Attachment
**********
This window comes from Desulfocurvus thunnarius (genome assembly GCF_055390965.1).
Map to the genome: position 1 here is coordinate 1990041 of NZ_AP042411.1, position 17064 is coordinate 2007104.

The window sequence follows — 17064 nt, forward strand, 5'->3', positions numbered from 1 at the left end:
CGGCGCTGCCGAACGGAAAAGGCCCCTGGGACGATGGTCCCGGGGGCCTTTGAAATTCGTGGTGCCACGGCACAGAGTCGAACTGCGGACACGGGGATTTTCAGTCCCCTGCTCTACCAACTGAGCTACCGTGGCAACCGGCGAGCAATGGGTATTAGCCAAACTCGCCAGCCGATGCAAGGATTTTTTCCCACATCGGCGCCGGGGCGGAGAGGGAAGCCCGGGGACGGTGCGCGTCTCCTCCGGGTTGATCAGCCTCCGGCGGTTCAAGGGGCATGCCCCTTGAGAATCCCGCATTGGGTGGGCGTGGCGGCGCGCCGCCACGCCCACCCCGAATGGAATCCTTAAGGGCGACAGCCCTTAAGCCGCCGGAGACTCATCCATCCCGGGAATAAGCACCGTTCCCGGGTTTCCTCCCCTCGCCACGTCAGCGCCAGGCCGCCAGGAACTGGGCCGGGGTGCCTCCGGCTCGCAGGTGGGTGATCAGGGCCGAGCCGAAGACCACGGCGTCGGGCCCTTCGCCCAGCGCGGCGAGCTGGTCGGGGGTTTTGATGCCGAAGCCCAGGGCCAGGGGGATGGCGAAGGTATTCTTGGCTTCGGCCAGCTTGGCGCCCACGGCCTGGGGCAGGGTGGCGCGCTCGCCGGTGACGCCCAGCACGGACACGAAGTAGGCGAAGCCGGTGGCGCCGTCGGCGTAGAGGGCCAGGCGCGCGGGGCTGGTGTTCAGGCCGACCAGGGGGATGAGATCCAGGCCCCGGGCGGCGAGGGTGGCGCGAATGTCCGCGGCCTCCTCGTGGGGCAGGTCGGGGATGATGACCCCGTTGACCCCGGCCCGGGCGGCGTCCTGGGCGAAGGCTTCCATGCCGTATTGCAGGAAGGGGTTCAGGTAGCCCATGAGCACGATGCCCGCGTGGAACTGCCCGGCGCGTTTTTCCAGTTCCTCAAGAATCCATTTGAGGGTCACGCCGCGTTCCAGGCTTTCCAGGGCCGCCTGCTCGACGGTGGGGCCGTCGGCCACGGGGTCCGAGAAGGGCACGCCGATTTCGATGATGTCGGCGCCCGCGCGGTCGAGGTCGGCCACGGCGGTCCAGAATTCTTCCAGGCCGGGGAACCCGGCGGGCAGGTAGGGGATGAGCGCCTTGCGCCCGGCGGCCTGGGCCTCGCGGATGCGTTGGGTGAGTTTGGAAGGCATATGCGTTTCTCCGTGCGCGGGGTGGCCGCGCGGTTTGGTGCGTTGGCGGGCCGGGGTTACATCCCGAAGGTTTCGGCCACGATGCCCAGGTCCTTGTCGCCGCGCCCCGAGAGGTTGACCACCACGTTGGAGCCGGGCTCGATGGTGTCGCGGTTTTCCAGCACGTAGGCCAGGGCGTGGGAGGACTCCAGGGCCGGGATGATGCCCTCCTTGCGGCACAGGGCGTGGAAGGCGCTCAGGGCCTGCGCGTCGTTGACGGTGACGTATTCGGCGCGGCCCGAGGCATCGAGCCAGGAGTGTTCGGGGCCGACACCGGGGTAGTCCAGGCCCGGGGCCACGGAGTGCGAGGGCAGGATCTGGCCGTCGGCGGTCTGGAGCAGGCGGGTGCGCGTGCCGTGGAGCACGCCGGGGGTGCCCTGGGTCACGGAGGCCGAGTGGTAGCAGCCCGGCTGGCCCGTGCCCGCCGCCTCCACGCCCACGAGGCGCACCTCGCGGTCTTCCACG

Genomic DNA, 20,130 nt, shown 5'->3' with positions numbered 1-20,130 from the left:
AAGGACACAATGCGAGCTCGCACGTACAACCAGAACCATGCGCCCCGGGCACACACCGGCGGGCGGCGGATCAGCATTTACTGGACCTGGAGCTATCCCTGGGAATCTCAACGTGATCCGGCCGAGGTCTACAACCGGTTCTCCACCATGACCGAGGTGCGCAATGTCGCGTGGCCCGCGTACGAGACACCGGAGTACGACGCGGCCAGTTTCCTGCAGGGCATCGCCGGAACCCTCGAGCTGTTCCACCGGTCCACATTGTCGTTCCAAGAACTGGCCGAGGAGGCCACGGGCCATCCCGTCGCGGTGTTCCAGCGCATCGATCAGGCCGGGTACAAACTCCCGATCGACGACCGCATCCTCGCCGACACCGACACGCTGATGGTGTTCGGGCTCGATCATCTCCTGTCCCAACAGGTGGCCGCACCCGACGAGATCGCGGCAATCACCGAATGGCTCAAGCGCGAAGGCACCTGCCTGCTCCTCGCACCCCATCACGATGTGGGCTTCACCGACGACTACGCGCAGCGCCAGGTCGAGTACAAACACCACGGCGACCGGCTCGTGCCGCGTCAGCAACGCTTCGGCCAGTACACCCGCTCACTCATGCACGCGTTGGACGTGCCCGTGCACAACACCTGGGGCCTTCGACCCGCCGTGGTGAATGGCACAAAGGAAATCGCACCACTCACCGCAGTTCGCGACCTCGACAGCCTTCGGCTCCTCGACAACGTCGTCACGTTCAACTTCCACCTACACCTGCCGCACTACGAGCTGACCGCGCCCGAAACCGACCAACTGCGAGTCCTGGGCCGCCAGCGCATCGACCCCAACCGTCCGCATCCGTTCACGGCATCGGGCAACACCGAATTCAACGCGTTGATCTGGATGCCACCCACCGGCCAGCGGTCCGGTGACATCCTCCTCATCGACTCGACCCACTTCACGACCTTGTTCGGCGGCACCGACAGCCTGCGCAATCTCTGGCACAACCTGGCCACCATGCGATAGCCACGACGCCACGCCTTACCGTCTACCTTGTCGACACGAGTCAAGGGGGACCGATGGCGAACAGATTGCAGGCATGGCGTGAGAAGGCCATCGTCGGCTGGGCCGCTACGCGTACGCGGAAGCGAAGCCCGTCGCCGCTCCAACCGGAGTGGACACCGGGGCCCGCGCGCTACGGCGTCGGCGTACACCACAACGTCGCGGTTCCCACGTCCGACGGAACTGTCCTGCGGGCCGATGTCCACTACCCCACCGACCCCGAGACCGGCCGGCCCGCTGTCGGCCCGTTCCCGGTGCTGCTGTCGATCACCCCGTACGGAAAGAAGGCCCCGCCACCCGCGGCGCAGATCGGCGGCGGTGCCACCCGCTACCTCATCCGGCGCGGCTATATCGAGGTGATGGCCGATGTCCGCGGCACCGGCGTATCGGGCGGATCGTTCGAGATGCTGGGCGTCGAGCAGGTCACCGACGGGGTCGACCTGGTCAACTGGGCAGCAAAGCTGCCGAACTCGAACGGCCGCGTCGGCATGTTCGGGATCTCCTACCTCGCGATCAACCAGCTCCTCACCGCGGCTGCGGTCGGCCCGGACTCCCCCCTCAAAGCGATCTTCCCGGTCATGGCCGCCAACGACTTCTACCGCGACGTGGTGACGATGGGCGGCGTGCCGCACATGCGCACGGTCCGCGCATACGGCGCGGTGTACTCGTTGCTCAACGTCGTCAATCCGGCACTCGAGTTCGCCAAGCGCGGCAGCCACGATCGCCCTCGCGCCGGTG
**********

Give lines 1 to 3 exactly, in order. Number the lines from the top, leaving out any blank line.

This window comes from Desulfocurvus thunnarius (genome assembly GCF_055390965.1).
Map to the genome: position 1 here is coordinate 1990041 of NZ_AP042411.1, position 17064 is coordinate 2007104.

The window sequence follows — 17064 nt, forward strand, 5'->3', positions numbered from 1 at the left end: